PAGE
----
Misinfo Monday: It's Time to Find The Facts.

Audrey Hingle

Von Audrey Hingle | 7. September 2020 | Fellowships & Awards

Misinformation Monday

— Misinfo Monday is a weekly series by Mozilla where we give you the tools, tips and tricks needed to cut the crap and find the truth. For more, check back weekly on our blog or on our Instagram. —

If you’ve been reading Misinfo Monday, you know that misinformation and disinformation is often written to manipulate your emotions. That’s because you’re far more likely to share and spread content that elicits a strong response.

So, you’ve just seen a story online or in a group chat that made you feel angry, sad or surprised and you want to see if it’s true before you share it? Good call. But where should you look? Here are some free sites that do the fact-checking for you.

  • Snopes is the original fact-checking website. Started in 1994 to investigate urban legends, hoaxes, and folklore, it now covers just about every kind of misinformation, and provides evidence-based and contextualized analysis.

  • Fact Check Review from Real Clear Politics reviews fact-checking outlets each week on topics relating to civic and public concern in the U.S.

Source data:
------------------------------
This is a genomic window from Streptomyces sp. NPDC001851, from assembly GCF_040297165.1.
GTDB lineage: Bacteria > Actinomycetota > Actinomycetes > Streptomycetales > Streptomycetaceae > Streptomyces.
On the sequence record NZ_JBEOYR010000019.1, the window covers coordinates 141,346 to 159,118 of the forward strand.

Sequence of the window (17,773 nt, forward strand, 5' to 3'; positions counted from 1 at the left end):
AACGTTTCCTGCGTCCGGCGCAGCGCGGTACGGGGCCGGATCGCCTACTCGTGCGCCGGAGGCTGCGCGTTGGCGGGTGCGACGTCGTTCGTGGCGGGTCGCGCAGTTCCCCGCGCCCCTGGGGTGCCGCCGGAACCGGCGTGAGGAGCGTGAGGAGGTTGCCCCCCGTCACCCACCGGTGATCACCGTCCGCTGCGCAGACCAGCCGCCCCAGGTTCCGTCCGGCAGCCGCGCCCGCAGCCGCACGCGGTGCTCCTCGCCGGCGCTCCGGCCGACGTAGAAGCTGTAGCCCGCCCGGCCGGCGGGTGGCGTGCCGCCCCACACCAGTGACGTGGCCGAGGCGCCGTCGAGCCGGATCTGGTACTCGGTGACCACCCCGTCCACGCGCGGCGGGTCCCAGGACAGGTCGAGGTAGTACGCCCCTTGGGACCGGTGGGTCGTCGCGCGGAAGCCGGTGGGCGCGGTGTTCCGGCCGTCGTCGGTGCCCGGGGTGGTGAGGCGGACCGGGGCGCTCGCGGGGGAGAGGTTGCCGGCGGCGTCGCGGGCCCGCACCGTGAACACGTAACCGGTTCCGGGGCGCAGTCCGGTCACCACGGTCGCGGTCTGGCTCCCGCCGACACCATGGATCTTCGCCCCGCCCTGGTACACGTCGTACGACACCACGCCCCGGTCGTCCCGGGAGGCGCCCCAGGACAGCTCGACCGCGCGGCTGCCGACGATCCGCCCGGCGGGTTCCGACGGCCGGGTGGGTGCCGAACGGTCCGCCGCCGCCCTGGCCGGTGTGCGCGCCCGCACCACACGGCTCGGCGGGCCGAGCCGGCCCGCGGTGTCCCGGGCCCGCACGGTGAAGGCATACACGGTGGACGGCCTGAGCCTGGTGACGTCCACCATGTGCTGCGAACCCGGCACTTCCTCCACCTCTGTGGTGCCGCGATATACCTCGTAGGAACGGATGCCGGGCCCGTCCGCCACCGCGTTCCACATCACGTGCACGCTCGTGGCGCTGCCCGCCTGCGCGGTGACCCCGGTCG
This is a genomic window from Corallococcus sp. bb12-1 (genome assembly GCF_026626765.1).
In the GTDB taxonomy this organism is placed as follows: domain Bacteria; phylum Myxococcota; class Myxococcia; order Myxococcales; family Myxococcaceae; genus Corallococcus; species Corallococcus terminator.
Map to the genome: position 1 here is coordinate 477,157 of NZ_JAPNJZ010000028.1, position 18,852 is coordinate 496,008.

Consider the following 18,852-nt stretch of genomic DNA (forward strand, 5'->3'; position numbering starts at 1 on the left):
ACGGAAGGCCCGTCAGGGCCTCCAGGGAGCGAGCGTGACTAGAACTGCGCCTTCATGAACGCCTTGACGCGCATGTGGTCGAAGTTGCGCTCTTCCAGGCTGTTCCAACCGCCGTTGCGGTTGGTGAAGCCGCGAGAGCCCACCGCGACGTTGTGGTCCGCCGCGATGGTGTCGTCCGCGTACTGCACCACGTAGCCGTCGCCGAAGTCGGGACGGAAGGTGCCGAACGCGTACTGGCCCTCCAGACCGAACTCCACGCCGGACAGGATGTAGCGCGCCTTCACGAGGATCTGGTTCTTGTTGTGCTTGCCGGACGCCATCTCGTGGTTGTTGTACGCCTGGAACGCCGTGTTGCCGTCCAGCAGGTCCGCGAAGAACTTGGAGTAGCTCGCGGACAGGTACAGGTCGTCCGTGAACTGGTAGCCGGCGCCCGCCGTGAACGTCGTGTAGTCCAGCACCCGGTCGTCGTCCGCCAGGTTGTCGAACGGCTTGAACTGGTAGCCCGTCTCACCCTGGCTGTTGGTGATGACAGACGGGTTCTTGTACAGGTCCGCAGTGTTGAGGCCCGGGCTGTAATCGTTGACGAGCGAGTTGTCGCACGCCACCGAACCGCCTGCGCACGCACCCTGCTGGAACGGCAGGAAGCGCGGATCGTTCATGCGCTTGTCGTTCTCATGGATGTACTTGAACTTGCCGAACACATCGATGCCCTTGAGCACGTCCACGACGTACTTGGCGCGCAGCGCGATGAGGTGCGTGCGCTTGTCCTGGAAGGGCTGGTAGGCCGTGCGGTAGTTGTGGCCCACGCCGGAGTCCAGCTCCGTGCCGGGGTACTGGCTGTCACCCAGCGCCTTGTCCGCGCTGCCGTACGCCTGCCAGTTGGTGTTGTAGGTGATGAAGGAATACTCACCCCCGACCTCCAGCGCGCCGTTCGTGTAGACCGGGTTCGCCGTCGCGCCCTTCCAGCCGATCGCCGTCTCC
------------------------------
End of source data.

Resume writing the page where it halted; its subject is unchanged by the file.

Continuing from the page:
• Fact Check Explorer from Google allows you to easily browse and search for fact checks. It aims to facilitate the work of fact checkers, journalists and researchers. Note that Google does not endorse or create any of these fact checks.

  • Full Fact is the UK's independent fact checking organization and a registered charity.

  • AP Fact Check is fact-checking and accountability journalism from AP journalists around the globe.
    • ❌ Search for existing fact check
    • ❌ Request a fact check
    • Useful for: Fact-checks about global news topics

  • BBC Reality Check Fact checking journalism resource from the BBC in the UK.
    • ❌ Search for existing fact check
    • ❌ Request a fact check
    • Useful for: Well written fact-checks about important UK and global news topics

Note that while fact checking sites are an important tool in protecting yourself online, it's wise to do a bit of due diligence, especially on lesser-known sites. For example, who's funding them? Do they have any political affiliations or leanings? Do they fundamentally ascribe to a certain world view? All of these things may impact how they fact check.

Want to share a fact checking site with us? Leave it in the comments below.